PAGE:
The Journal of Helene Berr

Through her personal journal, written in Paris at the time of the Second World War, we come to know the story of Hélène Berr. Her niece, Mariette Job, tells the moving story of her aunt’s every-day life and, to a certain extent, that of Parisian Jews during the two-year German occupation.

JPEG

Hélène Berr

The journal begins in the early 1940s; at this time, Hélène Berr is a young Jewish girl, full of life, studious and passionate about English literature. On April 7, 1942, she starts writing a journal, in which she reveals the stories of her life experiences, her friendships, her loves, her studies at Sorbonne and her travels to the countryside: those were happy days in Paris. As more and more anti-Jewish laws are imposed in France, her amazement for the simple things in life gives way to the reality of the situation and to the dismay of the cruel actions inflicted on her people.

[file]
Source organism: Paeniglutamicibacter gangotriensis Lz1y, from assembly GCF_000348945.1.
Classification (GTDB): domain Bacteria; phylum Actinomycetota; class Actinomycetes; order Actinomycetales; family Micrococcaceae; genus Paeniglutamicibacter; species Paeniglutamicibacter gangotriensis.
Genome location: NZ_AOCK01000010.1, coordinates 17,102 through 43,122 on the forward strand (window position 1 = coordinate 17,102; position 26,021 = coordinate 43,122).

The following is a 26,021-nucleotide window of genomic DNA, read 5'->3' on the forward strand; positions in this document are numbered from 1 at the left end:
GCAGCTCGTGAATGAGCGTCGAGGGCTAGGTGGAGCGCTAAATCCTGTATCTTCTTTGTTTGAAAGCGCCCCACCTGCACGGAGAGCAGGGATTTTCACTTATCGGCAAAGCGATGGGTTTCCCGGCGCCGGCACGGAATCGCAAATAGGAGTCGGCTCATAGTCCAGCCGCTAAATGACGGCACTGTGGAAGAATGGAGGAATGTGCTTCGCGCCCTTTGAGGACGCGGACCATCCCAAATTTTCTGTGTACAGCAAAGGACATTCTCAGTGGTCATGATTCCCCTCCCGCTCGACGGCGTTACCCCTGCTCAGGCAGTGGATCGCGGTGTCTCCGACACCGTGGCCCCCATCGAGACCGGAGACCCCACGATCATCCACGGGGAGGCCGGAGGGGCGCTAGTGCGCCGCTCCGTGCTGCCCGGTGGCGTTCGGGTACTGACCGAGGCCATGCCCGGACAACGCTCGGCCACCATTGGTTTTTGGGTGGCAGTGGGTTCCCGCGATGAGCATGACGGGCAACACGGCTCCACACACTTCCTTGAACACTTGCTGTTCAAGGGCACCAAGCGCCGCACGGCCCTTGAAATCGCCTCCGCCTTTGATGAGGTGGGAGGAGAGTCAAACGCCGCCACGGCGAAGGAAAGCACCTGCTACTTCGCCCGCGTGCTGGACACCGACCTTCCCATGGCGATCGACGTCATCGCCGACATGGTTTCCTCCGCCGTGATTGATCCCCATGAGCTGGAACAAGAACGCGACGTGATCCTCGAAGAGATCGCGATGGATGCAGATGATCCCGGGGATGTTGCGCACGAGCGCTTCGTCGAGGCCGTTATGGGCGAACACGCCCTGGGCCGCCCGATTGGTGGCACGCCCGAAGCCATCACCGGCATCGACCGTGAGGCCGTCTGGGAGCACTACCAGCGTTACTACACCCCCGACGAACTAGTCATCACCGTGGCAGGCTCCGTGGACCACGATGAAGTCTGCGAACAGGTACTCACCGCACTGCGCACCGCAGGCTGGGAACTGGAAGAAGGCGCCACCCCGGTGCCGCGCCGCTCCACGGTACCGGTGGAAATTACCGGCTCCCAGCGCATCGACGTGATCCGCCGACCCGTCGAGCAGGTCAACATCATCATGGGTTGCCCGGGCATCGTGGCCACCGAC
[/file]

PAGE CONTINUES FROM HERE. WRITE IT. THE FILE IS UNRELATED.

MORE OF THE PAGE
The first journal entry dates from April 7, 1942, upon her return from a trip to visit Paul Valéry; the last entry, from February 15, 1944, ends with a quote from Joseph Conrad’s Heart of Darkness: “Horror! Horror! Horror!” Hélène Berr was arrested soon after and taken away to the Bergen-Belsen concentration camp.

Mariette Job

Hélène’s niece found the journal, which the young woman left with the Berr’s family cook, requesting that it be given to her fiancé. He later made Mariette Job legatee of this manuscript and she eventually gave it to the Memorial of the Shoah in Paris in 2002. Six years later, it was published and made available to the public.

Testimonial of the Shoah, Mariette Job
- Saturday, November 22, 2008, 7:30 p.m.
- Saint Paul University Auditorium
- 223 Main St. Ottawa, ON K1S 1C4
- $10 for members and students, $15 for pre-purchased tickets, $20 for tickets at the door

JPEG

Last modified on 22/11/2008

top of the page